So they finally concluded there was no way they were going to do this. This guy was dealing through a pipe. He didn’t have the guts or self-confidence or something to deal with his people directly and he was totally unreasonable. And so they did. They basically did not use the TSP, and about a year and a half later, the lab director was fired, and so was the VP. I mean, this sort of thing goes on all the time. It's crazy. And so you do get a few nuts like that in the management chain, but not too many. Most of them are smart enough to know that when the team really says they can't do it on this schedule, that's probably true. The problem is that few teams know enough to say they can’t do it on management’s schedule. If they did, then we wouldn’t have so many disasters.
So the point I'm making here is that the teams discover that when they have data and they have facts, they can talk to anybody. I mean, we've had cases where brand new engineers, with a year or two of experience, going through this stuff, will explain to a senior vice president something, and the senior VP buys it, because the engineers have the data and they understand what they're talking about, and they've got conviction. And so what these engineers discover is, they've got enormous power that they never had before, and they're able to actually negotiate schedules that make sense. Their work is a hell of a lot more fun. They work at a reasonable schedule, and it works. It works extraordinarily well.
Let me talk about one
And so in the launch, the team had gone through and said, “We've got a team goal of working 40-hour weeks. We're also obviously going to meet the schedule and all that sort of stuff.” I was reviewing the results of the project. They said, “We didn't quite make our goal. We worked 45-hour weeks on average, but it was a hell of an improvement over 70.” They were home for dinner. It was an experience they enjoyed. It was great. They delivered on schedule to test. The product sailed through test without any particular problems at all, and the team was just terribly excited about it.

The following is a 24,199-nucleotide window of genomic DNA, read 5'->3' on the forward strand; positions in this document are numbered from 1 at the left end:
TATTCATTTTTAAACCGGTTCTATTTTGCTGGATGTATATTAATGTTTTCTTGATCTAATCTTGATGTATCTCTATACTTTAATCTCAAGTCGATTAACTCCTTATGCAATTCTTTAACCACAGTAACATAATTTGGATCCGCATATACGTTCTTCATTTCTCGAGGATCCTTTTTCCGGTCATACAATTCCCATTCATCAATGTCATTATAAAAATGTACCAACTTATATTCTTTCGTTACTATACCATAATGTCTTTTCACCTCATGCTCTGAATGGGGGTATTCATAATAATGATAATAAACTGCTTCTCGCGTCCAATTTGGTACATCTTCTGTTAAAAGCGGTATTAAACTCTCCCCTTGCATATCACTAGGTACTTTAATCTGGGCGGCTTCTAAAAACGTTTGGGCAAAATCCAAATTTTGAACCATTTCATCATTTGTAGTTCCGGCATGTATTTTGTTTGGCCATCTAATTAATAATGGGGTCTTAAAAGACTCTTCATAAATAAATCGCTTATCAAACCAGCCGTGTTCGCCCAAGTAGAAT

And so we see engineers, software folk, all of a sudden becoming heroes instead of bums. And these people deserve to be heroes. They're bright, they're capable. They do marvelous work, but at the moment, they are suffering under this cloud, because they really don't have the skills to manage themselves.
And the reason this is an important issue is because -- this is back to Peter Drucker -- the first real large-scale knowledge work was in software. And I'd always wondered, years and years ago, when I started, I'd done all the hardware stuff. I could manage 30, 40, 50 people doing hardware work. I could walk around. I knew where things were. I didn't have any problems. But even with a team of ten software people, unless I was really willing to take the time and really sit down and go through with each one what was going on, there's no way I could know what they were doing.
And furthermore, as Fred Brooks once said, they're 90 percent through coding most of the time. The software people have no idea where they are typically today. So you go ask them where you are, and they'll go, “Oh yeah, I'm on schedule. I'll be in to test shortly,” and that sort of thing, and they literally don't know when they'll be done. So all of that, the lack of skills and all of that, we end up with people who have no credibility with their management. They end up getting pushed into commitments they can't meet, they're failures. They'll work god-awful hours and we see that throughout the field. It is not the kind of industry that is going to be healthy and growing over time, the way it's being run today.
Booch: I do have one question, and that is, you spoke about not really being able to know when they're going to be done. That triggers a thought with regard to Barry Boehm and his work on economics. I'm wondering what connection you might have with Barry's work.
Humphrey: Oh, I've been involved with Barry. I know him well. Certainly his book on software economics, I've used that. At the beginning, I used it in writing my Managing the Software Process book 20 years ago when I first joined SEI. So I've enormous regard for Barry, and actually, he has had some people teach the PSP in his program. I'm told he's familiar with it, although again, the same thing, they don't have the same kind of commitment to it that we do, because they don't have that experience. So Barry has been a supporter, but as I say, he's not really on the inside making it go. He's got other things he's committed to. Okay?
Booch: Got it. Very good, thanks.